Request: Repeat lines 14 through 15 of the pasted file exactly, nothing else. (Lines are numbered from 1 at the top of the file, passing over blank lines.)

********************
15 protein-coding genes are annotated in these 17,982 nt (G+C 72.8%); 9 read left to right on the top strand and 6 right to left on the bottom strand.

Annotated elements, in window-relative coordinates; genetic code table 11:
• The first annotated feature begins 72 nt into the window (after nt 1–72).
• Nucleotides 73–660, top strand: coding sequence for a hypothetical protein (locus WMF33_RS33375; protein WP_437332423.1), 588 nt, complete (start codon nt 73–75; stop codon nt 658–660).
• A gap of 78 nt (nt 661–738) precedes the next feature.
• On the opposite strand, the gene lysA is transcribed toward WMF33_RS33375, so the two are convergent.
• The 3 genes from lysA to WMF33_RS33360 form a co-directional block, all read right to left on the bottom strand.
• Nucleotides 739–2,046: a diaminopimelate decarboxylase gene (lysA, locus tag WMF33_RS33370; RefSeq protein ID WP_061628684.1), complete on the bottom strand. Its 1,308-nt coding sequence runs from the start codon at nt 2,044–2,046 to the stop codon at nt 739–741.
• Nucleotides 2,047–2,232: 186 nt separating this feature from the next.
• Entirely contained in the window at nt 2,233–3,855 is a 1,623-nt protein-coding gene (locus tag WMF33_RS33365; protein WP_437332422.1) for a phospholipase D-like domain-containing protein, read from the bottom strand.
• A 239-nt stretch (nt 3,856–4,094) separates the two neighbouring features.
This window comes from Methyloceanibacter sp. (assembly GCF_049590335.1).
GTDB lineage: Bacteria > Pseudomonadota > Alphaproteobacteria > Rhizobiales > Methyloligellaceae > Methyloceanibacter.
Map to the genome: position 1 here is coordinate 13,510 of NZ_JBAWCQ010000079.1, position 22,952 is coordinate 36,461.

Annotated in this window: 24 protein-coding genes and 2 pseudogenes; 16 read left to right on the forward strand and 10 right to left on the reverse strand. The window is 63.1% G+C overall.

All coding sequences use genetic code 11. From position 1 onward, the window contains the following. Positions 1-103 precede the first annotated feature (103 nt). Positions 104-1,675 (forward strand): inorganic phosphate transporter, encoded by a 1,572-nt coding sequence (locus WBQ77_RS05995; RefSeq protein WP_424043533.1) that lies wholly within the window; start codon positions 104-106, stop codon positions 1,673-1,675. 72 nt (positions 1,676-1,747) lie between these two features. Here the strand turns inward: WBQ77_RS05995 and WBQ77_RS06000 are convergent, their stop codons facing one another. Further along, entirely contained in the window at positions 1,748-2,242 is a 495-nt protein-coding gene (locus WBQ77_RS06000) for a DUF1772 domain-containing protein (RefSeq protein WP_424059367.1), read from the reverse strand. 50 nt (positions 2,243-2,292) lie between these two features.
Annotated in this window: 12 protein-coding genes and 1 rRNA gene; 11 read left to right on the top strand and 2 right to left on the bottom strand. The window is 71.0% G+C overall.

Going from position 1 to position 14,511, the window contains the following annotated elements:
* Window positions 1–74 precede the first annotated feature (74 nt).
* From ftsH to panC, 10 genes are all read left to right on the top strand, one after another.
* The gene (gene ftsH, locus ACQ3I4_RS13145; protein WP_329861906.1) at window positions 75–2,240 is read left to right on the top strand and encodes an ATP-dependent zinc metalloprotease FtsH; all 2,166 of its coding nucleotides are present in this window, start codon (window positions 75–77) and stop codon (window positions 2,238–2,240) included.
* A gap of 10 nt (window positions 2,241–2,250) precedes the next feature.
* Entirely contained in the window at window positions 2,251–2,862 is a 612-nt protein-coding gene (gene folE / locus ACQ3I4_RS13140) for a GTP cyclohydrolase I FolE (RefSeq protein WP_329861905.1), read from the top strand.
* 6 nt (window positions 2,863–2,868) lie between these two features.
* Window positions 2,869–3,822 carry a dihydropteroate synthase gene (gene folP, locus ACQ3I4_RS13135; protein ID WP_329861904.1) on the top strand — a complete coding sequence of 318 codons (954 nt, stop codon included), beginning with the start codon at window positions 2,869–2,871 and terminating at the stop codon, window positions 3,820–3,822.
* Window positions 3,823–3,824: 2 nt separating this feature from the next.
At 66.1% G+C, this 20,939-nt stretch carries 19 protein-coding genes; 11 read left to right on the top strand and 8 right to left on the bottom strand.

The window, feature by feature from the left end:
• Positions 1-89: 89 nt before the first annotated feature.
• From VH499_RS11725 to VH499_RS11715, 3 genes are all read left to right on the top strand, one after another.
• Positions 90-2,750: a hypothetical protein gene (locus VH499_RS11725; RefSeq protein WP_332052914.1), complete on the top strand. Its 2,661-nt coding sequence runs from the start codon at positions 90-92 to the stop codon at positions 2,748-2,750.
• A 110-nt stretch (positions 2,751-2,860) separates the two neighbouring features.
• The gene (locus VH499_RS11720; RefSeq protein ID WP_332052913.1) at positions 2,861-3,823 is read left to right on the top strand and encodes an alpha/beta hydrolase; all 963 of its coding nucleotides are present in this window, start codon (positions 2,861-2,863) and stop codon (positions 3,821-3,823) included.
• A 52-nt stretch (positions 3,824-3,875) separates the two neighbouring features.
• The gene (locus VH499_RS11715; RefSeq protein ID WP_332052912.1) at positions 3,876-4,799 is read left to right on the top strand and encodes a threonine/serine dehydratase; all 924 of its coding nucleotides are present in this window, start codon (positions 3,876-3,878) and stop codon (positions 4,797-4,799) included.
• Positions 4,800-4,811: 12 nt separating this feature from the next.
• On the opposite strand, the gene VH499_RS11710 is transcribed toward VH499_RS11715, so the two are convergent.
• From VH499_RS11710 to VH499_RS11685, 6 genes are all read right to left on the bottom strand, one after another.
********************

Map to the genome: position 1 here is coordinate 13,510 of NZ_JBAWCQ010000079.1, position 22,952 is coordinate 36,461.

Annotated in this window: 24 protein-coding genes and 2 pseudogenes; 16 read left to right on the forward strand and 10 right to left on the reverse strand. The window is 63.1% G+C overall.